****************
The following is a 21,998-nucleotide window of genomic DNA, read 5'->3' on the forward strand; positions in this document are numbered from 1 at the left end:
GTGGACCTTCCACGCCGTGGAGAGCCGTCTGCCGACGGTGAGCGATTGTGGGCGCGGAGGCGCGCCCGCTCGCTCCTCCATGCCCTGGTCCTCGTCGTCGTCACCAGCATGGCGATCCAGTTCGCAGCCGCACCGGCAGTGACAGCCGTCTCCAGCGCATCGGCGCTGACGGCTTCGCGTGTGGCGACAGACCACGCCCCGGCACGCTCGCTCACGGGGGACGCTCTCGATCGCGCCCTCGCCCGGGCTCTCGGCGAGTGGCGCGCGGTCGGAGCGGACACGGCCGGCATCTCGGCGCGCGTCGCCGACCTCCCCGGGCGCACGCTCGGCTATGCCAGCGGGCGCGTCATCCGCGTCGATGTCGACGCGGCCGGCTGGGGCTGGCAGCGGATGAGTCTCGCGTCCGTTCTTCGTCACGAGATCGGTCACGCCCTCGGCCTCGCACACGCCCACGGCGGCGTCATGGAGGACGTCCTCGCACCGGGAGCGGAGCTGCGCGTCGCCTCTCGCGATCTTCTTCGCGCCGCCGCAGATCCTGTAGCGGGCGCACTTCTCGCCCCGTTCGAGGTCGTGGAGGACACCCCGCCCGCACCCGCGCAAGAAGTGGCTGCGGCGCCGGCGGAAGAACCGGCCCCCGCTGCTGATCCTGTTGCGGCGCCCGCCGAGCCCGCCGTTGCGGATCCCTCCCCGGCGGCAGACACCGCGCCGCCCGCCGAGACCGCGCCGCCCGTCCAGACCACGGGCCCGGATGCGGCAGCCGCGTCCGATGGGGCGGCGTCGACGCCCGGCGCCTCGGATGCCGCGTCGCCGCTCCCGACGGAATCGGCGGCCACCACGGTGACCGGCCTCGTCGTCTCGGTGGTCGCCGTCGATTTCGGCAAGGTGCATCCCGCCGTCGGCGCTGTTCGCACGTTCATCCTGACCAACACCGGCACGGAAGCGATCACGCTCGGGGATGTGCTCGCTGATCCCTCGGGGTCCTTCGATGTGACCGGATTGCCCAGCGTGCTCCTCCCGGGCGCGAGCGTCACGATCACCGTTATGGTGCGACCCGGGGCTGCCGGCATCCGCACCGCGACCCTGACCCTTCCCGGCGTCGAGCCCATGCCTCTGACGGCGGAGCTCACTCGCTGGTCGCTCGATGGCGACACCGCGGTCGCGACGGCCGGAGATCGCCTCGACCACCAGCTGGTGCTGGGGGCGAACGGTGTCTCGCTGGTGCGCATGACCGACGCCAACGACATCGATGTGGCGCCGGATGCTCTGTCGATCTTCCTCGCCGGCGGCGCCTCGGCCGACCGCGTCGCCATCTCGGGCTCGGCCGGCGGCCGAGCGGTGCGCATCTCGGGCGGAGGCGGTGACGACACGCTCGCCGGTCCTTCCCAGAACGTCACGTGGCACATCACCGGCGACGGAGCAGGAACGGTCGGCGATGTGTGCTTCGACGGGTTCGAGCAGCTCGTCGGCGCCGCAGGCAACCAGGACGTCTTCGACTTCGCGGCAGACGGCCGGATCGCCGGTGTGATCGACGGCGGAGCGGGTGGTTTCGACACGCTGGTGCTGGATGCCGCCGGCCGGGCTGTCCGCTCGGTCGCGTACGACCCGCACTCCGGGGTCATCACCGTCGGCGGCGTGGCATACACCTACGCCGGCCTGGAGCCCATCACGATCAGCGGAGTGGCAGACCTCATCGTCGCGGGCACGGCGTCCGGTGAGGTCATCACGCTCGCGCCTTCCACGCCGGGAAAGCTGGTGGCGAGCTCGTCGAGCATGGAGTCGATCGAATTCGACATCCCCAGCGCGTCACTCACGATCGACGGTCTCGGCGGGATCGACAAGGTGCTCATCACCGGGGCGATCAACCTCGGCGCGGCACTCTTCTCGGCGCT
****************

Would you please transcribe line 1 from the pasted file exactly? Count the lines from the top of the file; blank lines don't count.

The following is a 21,998-nucleotide window of genomic DNA, read 5'->3' on the forward strand; positions in this document are numbered from 1 at the left end: